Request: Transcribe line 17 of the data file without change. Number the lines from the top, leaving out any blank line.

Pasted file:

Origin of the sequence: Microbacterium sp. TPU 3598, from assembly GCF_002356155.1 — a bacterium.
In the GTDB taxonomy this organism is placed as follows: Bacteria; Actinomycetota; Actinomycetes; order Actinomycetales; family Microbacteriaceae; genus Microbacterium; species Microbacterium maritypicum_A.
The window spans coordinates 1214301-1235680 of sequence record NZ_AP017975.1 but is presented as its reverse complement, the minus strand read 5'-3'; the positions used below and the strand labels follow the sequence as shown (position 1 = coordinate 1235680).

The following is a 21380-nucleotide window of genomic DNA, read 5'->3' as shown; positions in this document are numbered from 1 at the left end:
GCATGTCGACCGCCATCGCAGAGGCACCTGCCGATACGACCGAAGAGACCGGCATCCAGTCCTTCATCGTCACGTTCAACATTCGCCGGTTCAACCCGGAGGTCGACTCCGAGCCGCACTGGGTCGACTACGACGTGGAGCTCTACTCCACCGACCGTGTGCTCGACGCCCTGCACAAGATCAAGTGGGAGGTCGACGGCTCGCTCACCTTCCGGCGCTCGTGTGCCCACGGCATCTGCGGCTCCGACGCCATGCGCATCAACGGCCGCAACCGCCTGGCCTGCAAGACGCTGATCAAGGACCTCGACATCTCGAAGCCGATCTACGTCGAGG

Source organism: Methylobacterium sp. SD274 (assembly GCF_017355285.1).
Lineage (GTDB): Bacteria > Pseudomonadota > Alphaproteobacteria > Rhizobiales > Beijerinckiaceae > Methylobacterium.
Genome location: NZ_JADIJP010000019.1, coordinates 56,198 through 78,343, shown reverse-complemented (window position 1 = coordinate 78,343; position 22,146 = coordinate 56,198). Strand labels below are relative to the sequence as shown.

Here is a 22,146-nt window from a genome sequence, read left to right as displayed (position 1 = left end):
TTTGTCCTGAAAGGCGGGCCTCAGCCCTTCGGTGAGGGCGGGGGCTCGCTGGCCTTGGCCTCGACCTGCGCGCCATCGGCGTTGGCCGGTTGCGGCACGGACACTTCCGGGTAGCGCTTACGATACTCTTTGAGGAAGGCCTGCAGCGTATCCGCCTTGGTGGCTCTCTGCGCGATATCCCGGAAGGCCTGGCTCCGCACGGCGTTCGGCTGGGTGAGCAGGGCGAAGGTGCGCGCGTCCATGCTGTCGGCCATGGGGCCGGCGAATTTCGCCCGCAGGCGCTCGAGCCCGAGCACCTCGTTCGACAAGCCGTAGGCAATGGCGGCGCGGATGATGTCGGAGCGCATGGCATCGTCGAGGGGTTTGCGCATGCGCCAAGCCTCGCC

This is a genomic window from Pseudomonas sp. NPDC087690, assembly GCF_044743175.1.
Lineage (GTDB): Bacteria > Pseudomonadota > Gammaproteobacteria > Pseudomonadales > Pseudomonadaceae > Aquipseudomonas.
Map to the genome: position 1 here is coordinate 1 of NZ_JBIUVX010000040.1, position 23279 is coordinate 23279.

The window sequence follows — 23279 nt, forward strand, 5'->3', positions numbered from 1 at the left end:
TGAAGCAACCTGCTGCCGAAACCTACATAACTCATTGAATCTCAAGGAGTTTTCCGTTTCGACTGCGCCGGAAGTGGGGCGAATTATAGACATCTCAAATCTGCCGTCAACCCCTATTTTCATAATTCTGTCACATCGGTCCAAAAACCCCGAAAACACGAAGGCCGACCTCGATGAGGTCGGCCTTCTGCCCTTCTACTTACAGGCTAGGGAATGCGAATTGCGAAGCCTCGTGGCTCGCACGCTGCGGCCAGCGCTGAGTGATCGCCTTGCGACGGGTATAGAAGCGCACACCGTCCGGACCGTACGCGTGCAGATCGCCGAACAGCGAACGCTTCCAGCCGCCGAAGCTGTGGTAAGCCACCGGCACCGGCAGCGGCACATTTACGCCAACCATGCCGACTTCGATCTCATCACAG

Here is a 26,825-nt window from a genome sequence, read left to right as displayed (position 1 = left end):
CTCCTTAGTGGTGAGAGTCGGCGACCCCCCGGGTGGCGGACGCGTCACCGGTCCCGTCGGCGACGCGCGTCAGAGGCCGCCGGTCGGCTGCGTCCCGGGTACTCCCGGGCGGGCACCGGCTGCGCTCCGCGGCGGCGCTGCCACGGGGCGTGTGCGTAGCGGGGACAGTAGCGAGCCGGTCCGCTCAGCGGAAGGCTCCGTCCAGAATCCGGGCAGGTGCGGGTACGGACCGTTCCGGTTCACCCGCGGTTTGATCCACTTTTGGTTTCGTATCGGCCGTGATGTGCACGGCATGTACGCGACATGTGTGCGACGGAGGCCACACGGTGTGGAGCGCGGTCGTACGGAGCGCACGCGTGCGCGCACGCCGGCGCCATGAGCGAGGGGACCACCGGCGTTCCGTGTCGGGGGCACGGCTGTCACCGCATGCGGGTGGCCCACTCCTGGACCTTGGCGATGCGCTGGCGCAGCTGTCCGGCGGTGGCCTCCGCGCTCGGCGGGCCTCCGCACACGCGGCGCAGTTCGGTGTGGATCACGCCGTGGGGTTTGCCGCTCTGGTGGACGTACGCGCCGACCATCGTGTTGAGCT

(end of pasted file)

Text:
CTCCTTAGTGGTGAGAGTCGGCGACCCCCCGGGTGGCGGACGCGTCACCGGTCCCGTCGGCGACGCGCGTCAGAGGCCGCCGGTCGGCTGCGTCCCGGGTACTCCCGGGCGGGCACCGGCTGCGCTCCGCGGCGGCGCTGCCACGGGGCGTGTGCGTAGCGGGGACAGTAGCGAGCCGGTCCGCTCAGCGGAAGGCTCCGTCCAGAATCCGGGCAGGTGCGGGTACGGACCGTTCCGGTTCACCCGCGGTTTGATCCACTTTTGGTTTCGTATCGGCCGTGATGTGCACGGCATGTACGCGACATGTGTGCGACGGAGGCCACACGGTGTGGAGCGCGGTCGTACGGAGCGCACGCGTGCGCGCACGCCGGCGCCATGAGCGAGGGGACCACCGGCGTTCCGTGTCGGGGGCACGGCTGTCACCGCATGCGGGTGGCCCACTCCTGGACCTTGGCGATGCGCTGGCGCAGCTGTCCGGCGGTGGCCTCCGCGCTCGGCGGGCCTCCGCACACGCGGCGCAGTTCGGTGTGGATCACGCCGTGGGGTTTGCCGCTCTGGTGGACGTACGCGCCGACCATCGTGTTGAGCT